In still another embodiment, a method of enhancing photolithography resolution for patterning a semiconductor device includes forming an organic underlayer on a semiconductor substrate; forming a first silicon containing resist layer on the organic layer; exposing and developing the first silicon containing resist layer so as to form a first set of patterned features therein; cross-linking the first set of patterned features; forming a second silicon containing resist layer over the first set of patterned features; exposing and developing the second silicon containing resist layer so as to form a second set of patterned features therein, wherein the first and second sets of patterned features define a composite set of patterned features; and etching the composite set of patterned features into the organic underlayer.

BRIEF DESCRIPTION OF THE DRAWINGS

Referring to the exemplary drawings wherein like elements are numbered alike in the several Figures:

FIGS. 1( a) through 1(e) are a sequence of cross sectional views of a first embodiment of a multiple exposure lithography method incorporating intermediate layer patterning;

FIGS. 2( a) through 2(o) are a sequence of cross sectional and top views of a second embodiment of a multiple exposure lithography method incorporating intermediate layer patterning;

FIGS. 3( a) through 3(l) are a sequence of cross sectional and top views of a third embodiment of a multiple exposure lithography method incorporating intermediate layer patterning;

FIGS. 4( a) through 4(l) are a sequence of cross sectional and top views of a fourth embodiment of a multiple exposure lithography method incorporating intermediate layer patterning;

FIGS. 5( a) through 5(f) are a sequence of cross sectional views of a fifth embodiment of a multiple exposure lithography method incorporating intermediate layer patterning;

FIGS. 6( a) through 6(j) are a sequence of cross sectional views of a sixth embodiment of a multiple exposure lithography method incorporating intermediate layer patterning;

FIGS. 7( a) through 7(e) are a sequence of cross sectional views of a seventh embodiment of a multiple exposure lithography method incorporating intermediate layer patterning; and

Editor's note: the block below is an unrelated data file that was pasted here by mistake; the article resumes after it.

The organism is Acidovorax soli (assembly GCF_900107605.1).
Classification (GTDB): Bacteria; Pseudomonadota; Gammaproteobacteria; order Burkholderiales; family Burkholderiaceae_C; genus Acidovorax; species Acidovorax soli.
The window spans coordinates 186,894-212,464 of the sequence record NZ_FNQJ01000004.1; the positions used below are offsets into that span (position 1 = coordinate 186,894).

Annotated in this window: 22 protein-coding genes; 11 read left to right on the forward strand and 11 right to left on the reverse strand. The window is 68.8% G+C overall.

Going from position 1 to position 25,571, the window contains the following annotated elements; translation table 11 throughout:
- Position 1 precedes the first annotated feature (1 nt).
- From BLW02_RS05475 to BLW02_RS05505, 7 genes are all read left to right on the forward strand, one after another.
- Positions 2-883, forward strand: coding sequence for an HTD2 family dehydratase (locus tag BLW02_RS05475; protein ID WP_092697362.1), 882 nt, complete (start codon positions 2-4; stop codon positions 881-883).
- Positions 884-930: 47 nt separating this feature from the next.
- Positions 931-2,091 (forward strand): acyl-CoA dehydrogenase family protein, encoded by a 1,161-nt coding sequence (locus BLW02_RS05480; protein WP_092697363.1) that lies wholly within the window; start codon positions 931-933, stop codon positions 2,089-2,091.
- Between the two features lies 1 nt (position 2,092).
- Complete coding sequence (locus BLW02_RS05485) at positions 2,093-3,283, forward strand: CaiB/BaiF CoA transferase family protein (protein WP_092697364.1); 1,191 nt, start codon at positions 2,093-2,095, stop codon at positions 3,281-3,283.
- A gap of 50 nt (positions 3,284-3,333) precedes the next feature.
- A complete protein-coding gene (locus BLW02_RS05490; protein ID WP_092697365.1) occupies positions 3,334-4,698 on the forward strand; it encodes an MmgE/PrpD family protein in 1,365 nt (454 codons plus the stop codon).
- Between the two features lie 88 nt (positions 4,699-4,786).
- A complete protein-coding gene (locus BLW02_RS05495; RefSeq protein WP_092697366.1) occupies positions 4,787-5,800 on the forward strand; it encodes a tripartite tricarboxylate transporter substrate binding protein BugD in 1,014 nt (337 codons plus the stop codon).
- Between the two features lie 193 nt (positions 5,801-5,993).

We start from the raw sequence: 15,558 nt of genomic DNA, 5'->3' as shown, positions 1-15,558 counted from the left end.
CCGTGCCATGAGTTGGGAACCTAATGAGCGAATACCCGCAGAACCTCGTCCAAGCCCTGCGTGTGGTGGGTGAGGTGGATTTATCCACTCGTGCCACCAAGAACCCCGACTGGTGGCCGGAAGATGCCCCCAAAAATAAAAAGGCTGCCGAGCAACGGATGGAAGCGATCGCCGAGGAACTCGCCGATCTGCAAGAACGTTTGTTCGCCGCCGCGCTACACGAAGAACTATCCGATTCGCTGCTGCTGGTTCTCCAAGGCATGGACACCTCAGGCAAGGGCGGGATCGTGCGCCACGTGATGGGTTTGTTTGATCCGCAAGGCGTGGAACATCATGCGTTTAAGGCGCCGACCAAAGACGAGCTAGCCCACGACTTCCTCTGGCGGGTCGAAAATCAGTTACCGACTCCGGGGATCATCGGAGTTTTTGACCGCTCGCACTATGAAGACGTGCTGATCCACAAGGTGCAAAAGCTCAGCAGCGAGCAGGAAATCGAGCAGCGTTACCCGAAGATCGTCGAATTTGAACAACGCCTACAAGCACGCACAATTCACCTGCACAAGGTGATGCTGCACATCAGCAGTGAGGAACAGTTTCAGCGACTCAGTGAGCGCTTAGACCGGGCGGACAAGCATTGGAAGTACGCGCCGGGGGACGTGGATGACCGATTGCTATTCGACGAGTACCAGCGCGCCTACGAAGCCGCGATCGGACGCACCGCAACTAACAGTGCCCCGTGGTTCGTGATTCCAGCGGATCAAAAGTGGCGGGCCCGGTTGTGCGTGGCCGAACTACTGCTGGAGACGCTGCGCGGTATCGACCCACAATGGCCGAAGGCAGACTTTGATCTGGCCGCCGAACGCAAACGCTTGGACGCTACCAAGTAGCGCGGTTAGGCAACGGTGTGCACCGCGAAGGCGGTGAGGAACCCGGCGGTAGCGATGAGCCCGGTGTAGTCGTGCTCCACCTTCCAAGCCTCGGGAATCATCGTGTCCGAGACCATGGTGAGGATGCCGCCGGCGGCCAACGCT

FIGS. 8( a) through 8(f) are a sequence of cross sectional views of an eighth embodiment of a multiple exposure lithography method incorporating intermediate layer patterning.

DETAILED DESCRIPTION

Disclosed herein are various embodiments of implementing a multiple exposure lithography method that incorporates intermediate layer patterning. Briefly stated, a first set of patterned features is defined in an inorganic (e.g., silicon containing) material through a first exposure. The inorganic material may be, for example, a silicon containing intermediate layer patterned through a process flow comprising photoresist exposure and development followed by etch or, alternatively, a developed layer of silicon containing resist material that is subsequently cross-linked. Thereafter, at least one other set of patterned features is created through at least a second exposure so as to result in a composite set of patterned features, which are then transferred into an organic underlayer formed directly upon a semiconductor substrate to be patterned. The organic underlayer, having the composite pattern defined therein, may then be used as a hardmask to transfer the composite pattern to the substrate.

As used herein, the term “substrate” may refer to any level of semiconductor device (e.g., active area, dielectric/insulating layer, etc.) subject to further processing and feature patterning. An “organic underlayer” is a material that is spin coated onto a substrate, the underlayer having an exemplary a thickness of about 100 nanometers (nm) to about 1000 nm, with index of refraction (n) and absorption constant (k) values optimized to minimize reflectivity. The reflectivity may either be minimized with the organic underlayer alone in the case of bilayer resist, or together with an inorganic intermediate layer in the case of a trilayer resist system. An organic underlayer includes elements such as C, H, O and N, and is cross-linkable so that it does not intermix with subsequently spin coated materials. In addition, the organic underlayer is designed to have selectivity relative to inorganic materials such as silicon-containing resist or inorganic intermediate layers (as well as having good etch selectivity relative to the substrate).

An “inorganic intermediate layer” generally refers to a material that is spin coated on top of an organic underlayer in a trilayer resist scheme. In exemplary embodiments presented herein, the inorganic intermediate layer is silicon-containing, and cross-linkable so that it does not intermix with subsequently spin coated materials. The inorganic layer is designed to have good etch selectivity relative to the organic underlayer. Exemplary thicknesses of about 30 nanometers (nm) to about 200 nm are used for the inorganic intermediate layer, with index of refraction (n) and absorption constant (k) values optimized to minimize reflectivity, usually in combination with an organic underlayer. While a silicon containing, spin coatable material is described above for the inorganic intermediate layer, there are many other suitable materials contemplated herein. For example, CVD, SiO2 or TiO2 can be used. In addition, germanium or titanium containing spin coatable materials may be used.